Saturday, April 27, 2013

"DJ's Lullaby" by Lucy Rivas Enriquez and Illustrated by M.A. Moisa

This book is so nice it makes you feel all warm and fuzzy inside.  It speaks of a woman who is waiting for her baby.  She has all the characteristics of a great mom.  It's even humorous when an illustration has the mother in a box that is labeled "mom parts."  The mother has arms for hugging, lips for kissing, legs for running / playing, etc.  There is a cute part where the author explains where babies come from.  It is essentially explained that children are angels from heaven.  That was nice and should make children feel special.  To be honest, I didn't realize this book was about an adopted child until I read the last page.  And I think that's the best part of this book.  If someone is reading this book with their adopted child, the child will feel all the love from the book and realize that an adopted child is just like a birth child when it comes to love.  I also liked how the illustrations were a mix of artistic mediums.  Sometimes it looked like there was marker, other times watercolor paint.  Overall, this is a great book that will touch the hearts of readers with a story of love and belonging.

Thursday, April 18, 2013

"Kathryn the Grape's Piece of Love" by Kathryn Cloward (illustrated by Christine Winscott)

This children's book features a young girl Kathryn the Grape who has a school assignment to write a short answer about how she helps the world.  Kathryn gets extremely nervous and is worried she won't have anything to write by the time the teacher asks everyone to share.  Then her magical butterfly friend Maggie helps her not to worry.  Negative thought are compared to dams built by beavers.  Kathryn meditates and then uses her magical devices to push her worry away.  She eventually comes up with something to share with the class on how she helps the world.  What other students write is also included in the book.  The illustrations are nice, and the book holds your attention.  There is a nice theme of love and kindness and even equality (there is great gender and ethnic diversity in the book).  However, another theme--which I'm sure you've already picked up on--is magic.  Some do not want their children reading anything that refers to magic or new-age concepts.  Others think it's no big deal.  Decide for yourself.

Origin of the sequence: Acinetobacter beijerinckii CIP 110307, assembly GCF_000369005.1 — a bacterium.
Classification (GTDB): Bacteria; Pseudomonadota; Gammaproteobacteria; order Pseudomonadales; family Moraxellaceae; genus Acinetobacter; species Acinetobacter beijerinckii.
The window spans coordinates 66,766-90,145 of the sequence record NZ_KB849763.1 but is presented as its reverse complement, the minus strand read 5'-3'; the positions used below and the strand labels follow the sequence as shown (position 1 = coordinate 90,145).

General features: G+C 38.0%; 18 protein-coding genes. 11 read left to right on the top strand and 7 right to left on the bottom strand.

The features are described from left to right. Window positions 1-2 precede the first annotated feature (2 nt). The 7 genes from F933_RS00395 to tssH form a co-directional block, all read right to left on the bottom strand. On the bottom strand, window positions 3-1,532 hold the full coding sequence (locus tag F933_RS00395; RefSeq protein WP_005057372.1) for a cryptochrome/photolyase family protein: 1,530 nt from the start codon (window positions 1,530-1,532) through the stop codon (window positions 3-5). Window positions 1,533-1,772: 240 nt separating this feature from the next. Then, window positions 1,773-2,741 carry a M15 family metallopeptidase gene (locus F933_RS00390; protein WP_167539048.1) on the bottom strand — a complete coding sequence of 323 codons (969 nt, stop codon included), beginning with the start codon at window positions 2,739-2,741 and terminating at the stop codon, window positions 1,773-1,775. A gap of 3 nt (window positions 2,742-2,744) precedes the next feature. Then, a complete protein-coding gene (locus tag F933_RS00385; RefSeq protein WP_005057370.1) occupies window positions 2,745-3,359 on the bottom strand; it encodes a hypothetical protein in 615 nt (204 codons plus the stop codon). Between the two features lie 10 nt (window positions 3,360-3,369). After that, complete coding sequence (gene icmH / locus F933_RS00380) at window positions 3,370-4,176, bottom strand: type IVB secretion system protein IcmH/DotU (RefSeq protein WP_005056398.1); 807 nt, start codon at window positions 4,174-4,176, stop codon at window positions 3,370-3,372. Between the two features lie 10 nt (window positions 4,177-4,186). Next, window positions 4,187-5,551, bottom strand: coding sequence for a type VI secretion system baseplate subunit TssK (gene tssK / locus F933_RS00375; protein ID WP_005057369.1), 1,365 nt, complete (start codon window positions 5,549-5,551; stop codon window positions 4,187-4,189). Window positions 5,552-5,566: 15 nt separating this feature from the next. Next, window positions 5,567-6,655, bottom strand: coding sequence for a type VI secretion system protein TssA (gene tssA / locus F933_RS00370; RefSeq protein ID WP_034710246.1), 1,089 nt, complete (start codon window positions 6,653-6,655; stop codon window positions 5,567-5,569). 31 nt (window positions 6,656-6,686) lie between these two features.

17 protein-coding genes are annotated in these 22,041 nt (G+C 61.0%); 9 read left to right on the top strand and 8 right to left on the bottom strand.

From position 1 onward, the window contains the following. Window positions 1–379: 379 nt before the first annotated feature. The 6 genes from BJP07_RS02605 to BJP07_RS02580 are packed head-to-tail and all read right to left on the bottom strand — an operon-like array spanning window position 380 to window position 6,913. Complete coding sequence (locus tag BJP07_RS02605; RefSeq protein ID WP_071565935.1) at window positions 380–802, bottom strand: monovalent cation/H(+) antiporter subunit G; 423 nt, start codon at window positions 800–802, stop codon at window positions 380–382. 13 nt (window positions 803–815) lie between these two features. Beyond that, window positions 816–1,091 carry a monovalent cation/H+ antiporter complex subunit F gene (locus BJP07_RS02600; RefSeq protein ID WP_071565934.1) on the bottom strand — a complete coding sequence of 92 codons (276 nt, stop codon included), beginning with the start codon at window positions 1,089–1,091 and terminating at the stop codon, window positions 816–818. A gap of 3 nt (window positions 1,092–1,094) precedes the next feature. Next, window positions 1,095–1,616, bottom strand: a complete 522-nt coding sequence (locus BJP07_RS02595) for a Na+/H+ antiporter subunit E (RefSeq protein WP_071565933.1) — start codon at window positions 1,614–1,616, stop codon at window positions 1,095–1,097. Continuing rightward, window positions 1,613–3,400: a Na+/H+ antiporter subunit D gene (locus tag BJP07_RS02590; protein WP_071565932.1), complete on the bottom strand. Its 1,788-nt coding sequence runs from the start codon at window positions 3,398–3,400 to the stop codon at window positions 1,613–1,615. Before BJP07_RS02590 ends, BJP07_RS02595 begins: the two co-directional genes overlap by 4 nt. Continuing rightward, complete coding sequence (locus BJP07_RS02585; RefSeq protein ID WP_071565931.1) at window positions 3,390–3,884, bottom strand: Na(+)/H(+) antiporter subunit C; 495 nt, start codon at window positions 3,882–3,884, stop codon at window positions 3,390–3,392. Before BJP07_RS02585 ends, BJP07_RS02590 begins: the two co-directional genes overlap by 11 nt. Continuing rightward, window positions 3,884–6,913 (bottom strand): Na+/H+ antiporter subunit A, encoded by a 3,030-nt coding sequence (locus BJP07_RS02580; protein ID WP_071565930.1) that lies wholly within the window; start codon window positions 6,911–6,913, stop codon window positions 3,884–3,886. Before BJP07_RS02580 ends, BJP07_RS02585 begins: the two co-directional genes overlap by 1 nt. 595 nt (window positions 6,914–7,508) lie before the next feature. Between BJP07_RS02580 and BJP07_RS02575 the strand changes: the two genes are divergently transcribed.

Wednesday, April 17, 2013

"Better Days" by Rachel Hamilton

This small book of poetry will give readers a nice break in their busy lives.  There are poems about love, life, struggles, and so much more.  There is even a humorous poem about fixing copier jams thrown in.  What I liked best about this book is how honest it is.  When reading this, I could tell Hamilton was not trying to please anyone--readers, publishers, publicists, you name it.  Rather, she was just telling the story of her life how she does best--through lyrical expression.  From the beginning of the book, you will  be drawn in.  On page 6, we read, "When was the last time you listened and really heard?  When was the last time you looked through your eyes and really say?"  In terms of audience, I will say this book is not for very young readers but for young adults and up.  While there is nothing graphic in the book, there are references to romanticism and one instance of the word "shit."  In terms of religious undertones, this book used the words "God" and "Lord" and "Universe" every now and then, but it wasn't a main theme in the book.  As a professional book reviewer, I tend to read books fast.  I read Hamilton's book in one sitting, but I could imagine myself reading it on a lawn chair on a porch on a nice breezy day.  It's that kind of book.  

Tuesday, April 16, 2013

"Freefall to Fly" by Rebekah Lyons